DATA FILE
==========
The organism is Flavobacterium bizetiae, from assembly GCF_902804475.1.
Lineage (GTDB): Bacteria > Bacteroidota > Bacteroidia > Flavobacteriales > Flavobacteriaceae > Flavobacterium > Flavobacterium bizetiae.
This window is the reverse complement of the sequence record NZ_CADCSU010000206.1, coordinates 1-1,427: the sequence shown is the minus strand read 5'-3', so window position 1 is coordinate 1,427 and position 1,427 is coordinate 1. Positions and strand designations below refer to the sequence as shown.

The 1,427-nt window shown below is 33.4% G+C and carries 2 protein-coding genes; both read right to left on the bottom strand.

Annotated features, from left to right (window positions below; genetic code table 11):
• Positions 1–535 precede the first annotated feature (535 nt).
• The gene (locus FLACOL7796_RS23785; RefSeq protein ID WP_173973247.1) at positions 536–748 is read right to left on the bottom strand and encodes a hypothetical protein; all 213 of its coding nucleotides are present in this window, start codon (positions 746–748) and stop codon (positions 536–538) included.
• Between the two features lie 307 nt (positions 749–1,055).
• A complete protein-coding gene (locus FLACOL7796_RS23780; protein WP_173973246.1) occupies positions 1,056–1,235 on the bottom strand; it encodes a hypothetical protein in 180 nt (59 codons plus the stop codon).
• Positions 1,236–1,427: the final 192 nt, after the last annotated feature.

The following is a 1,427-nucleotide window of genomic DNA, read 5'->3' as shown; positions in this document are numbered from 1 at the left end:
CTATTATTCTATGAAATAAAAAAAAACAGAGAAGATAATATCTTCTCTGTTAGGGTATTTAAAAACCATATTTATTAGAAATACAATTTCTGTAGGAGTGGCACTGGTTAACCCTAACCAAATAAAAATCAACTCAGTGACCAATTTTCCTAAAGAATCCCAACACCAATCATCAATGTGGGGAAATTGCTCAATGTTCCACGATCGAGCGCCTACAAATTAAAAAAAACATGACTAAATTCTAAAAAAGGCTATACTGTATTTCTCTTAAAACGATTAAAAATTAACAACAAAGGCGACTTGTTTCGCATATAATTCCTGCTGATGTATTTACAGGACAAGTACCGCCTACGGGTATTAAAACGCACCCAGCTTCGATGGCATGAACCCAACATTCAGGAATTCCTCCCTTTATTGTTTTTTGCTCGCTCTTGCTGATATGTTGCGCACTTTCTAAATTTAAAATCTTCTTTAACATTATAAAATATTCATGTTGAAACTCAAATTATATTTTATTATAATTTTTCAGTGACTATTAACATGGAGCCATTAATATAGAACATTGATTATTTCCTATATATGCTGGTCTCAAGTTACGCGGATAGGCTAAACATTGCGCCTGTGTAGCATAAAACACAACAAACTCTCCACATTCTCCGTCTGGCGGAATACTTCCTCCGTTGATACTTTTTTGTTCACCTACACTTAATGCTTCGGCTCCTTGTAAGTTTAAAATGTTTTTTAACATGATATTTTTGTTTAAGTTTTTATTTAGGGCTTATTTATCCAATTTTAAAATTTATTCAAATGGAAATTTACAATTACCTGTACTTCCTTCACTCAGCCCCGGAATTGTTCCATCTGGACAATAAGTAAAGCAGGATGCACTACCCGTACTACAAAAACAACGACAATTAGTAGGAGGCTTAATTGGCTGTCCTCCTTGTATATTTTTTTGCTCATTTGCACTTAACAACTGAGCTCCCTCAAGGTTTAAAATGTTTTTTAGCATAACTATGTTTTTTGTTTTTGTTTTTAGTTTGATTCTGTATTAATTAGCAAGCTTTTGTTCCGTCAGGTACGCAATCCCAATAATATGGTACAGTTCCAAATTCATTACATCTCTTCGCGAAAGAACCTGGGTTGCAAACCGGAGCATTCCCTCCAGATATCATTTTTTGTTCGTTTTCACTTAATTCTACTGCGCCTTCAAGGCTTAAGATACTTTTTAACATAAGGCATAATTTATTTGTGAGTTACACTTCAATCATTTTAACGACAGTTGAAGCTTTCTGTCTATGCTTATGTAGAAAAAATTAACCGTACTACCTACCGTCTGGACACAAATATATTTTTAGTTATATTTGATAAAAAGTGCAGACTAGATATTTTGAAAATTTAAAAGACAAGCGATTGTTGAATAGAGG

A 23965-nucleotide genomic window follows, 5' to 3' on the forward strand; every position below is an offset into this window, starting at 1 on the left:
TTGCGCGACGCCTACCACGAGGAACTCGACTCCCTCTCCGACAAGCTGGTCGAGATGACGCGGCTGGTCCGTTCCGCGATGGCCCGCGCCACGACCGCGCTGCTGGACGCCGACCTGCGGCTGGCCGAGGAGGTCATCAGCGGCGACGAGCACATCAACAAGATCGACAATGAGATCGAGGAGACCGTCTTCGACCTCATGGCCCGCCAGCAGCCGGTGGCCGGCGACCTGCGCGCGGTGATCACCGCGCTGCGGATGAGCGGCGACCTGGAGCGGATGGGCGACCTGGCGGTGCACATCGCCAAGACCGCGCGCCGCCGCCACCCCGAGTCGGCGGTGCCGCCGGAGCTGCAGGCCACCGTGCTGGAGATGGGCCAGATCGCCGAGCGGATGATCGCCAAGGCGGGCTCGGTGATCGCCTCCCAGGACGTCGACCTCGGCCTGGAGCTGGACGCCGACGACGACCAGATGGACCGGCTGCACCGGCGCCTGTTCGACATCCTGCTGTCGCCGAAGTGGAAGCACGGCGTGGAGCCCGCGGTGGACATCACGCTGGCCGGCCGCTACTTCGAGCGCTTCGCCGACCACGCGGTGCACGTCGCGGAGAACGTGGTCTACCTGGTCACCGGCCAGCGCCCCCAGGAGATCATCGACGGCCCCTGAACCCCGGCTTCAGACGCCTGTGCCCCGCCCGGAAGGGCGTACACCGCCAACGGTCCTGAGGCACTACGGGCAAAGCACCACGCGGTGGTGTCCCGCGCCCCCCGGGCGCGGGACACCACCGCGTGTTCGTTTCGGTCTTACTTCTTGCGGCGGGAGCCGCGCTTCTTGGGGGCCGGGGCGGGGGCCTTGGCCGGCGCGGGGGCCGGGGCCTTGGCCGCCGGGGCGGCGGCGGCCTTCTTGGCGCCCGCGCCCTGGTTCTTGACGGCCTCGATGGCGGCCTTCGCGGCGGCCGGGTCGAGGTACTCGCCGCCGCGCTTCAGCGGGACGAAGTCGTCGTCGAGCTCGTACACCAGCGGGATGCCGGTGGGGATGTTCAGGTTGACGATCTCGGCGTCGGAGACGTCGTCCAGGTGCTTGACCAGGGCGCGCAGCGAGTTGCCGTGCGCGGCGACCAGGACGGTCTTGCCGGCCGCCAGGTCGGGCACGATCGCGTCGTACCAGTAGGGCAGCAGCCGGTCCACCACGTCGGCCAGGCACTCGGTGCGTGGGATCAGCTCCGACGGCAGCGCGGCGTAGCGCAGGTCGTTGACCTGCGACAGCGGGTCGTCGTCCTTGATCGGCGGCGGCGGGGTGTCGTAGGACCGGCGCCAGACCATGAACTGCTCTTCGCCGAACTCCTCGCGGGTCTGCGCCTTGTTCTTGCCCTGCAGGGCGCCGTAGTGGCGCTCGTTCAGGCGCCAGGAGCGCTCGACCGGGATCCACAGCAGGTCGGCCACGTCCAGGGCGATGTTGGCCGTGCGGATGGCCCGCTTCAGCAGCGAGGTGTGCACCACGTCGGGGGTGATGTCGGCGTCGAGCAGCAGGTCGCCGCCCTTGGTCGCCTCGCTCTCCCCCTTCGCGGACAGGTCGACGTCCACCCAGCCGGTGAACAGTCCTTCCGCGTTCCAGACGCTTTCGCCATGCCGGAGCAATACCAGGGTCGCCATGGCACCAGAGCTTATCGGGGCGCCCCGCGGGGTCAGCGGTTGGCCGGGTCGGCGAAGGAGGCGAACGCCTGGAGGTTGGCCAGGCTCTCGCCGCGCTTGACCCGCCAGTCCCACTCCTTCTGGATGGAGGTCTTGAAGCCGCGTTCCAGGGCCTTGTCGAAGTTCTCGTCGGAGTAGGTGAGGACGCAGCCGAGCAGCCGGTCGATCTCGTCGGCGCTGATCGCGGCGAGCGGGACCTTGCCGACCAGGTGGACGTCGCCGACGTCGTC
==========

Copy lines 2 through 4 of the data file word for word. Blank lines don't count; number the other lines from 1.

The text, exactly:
Lineage (GTDB): Bacteria > Bacteroidota > Bacteroidia > Flavobacteriales > Flavobacteriaceae > Flavobacterium > Flavobacterium bizetiae.
This window is the reverse complement of the sequence record NZ_CADCSU010000206.1, coordinates 1-1,427: the sequence shown is the minus strand read 5'-3', so window position 1 is coordinate 1,427 and position 1,427 is coordinate 1. Positions and strand designations below refer to the sequence as shown.

The 1,427-nt window shown below is 33.4% G+C and carries 2 protein-coding genes; both read right to left on the bottom strand.